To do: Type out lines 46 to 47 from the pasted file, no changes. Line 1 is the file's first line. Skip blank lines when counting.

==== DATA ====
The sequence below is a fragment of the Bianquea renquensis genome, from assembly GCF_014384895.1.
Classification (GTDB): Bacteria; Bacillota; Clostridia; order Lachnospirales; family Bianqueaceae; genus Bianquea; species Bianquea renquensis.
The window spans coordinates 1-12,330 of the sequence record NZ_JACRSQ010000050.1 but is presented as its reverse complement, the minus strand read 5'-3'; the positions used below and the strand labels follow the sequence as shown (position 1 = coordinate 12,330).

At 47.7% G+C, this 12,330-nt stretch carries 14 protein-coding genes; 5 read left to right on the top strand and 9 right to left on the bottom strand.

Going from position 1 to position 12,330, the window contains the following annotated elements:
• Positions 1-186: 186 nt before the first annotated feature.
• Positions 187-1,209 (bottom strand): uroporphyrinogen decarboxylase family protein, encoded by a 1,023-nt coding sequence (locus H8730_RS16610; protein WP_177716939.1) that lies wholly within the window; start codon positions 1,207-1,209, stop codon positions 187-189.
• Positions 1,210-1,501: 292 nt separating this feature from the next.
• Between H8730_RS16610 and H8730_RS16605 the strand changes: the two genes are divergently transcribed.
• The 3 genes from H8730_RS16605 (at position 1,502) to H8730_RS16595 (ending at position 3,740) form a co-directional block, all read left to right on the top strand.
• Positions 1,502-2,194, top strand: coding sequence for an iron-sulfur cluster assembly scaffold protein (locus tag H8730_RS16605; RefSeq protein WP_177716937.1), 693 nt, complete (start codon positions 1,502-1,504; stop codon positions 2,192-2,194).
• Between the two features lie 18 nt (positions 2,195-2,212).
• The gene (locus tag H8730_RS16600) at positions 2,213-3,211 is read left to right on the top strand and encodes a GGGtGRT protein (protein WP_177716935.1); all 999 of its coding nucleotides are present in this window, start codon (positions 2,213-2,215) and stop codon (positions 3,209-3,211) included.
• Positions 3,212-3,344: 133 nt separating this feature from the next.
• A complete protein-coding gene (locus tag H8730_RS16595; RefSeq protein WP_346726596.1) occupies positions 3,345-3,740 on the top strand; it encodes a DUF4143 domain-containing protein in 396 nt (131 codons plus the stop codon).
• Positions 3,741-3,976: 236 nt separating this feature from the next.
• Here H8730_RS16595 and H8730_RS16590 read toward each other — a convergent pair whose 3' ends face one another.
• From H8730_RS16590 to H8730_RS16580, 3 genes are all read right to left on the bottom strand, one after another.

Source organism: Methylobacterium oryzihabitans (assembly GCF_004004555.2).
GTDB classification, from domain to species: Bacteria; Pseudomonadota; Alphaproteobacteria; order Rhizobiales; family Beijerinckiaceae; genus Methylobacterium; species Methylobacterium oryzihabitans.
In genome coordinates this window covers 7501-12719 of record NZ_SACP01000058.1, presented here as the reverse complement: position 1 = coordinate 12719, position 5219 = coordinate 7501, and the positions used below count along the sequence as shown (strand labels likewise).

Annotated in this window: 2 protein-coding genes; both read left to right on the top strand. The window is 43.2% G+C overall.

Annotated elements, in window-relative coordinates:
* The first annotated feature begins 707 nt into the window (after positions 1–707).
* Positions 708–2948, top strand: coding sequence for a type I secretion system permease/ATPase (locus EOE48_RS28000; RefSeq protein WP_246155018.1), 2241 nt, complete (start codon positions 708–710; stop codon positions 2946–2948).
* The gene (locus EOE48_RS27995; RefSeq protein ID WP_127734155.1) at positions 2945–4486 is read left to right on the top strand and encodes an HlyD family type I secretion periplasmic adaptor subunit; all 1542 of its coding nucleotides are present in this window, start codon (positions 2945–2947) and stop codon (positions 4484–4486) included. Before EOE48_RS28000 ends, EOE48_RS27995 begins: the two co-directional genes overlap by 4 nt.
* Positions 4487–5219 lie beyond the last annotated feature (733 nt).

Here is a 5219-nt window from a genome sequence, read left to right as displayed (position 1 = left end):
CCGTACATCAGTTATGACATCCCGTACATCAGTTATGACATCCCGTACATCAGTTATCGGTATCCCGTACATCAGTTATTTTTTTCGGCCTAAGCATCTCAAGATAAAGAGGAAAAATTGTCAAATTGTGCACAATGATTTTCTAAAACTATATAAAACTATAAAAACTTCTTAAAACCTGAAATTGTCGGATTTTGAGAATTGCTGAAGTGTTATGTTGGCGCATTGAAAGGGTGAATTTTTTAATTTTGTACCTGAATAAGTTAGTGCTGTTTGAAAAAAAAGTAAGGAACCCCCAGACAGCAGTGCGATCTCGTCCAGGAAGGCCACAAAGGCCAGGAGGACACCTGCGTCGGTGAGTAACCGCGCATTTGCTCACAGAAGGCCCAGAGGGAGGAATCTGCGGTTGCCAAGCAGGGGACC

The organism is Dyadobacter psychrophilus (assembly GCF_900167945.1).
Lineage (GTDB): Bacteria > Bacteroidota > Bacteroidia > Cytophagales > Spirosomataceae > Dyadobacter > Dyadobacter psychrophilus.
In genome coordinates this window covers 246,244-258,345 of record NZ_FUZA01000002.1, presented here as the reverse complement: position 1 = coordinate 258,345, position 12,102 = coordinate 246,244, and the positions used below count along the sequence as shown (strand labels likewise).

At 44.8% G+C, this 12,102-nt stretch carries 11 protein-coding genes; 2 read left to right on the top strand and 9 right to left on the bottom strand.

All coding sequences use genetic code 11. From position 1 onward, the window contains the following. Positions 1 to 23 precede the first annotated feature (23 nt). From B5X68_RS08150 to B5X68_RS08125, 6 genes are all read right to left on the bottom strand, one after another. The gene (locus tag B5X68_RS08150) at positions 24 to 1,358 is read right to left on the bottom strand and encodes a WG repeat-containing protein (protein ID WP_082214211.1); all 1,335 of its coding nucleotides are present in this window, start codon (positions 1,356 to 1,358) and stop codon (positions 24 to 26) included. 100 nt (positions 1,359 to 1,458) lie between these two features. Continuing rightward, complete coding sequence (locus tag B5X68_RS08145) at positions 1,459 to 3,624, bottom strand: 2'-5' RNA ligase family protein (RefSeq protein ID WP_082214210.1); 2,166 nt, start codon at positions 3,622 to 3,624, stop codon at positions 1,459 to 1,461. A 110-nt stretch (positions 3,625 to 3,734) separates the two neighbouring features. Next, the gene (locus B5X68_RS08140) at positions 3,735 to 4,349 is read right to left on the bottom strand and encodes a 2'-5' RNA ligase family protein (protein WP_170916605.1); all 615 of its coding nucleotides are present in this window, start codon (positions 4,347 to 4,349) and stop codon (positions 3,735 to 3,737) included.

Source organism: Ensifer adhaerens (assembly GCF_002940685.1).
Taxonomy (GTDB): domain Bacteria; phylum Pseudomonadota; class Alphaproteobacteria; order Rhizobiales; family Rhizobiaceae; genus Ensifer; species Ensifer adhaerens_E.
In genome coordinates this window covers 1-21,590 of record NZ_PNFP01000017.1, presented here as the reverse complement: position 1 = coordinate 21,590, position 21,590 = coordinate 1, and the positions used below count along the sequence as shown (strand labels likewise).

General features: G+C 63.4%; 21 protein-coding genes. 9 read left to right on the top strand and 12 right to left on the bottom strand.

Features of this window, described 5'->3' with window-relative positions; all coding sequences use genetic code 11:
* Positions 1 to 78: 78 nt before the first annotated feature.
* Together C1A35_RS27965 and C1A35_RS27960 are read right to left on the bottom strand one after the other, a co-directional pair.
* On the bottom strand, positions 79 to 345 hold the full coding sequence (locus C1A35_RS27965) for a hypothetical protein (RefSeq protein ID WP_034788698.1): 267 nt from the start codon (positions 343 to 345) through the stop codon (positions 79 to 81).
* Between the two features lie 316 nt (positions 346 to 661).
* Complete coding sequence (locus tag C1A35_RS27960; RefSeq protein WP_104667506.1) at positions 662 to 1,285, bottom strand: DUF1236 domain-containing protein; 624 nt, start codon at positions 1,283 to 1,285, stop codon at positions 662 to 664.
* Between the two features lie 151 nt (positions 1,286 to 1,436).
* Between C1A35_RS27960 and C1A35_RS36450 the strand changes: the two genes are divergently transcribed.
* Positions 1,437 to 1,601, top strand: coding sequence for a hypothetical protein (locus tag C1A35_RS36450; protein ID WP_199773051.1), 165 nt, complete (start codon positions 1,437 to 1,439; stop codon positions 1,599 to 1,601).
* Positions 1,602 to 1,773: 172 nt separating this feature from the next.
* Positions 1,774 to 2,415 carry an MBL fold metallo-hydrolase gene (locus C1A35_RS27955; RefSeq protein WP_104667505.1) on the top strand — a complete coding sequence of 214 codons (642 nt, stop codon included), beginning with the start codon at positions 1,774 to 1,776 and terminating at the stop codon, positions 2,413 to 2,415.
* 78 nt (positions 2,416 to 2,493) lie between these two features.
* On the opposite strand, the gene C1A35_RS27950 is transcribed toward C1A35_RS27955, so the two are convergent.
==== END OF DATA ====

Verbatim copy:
* Between C1A35_RS27960 and C1A35_RS36450 the strand changes: the two genes are divergently transcribed.
* Positions 1,437 to 1,601, top strand: coding sequence for a hypothetical protein (locus tag C1A35_RS36450; protein ID WP_199773051.1), 165 nt, complete (start codon positions 1,437 to 1,439; stop codon positions 1,599 to 1,601).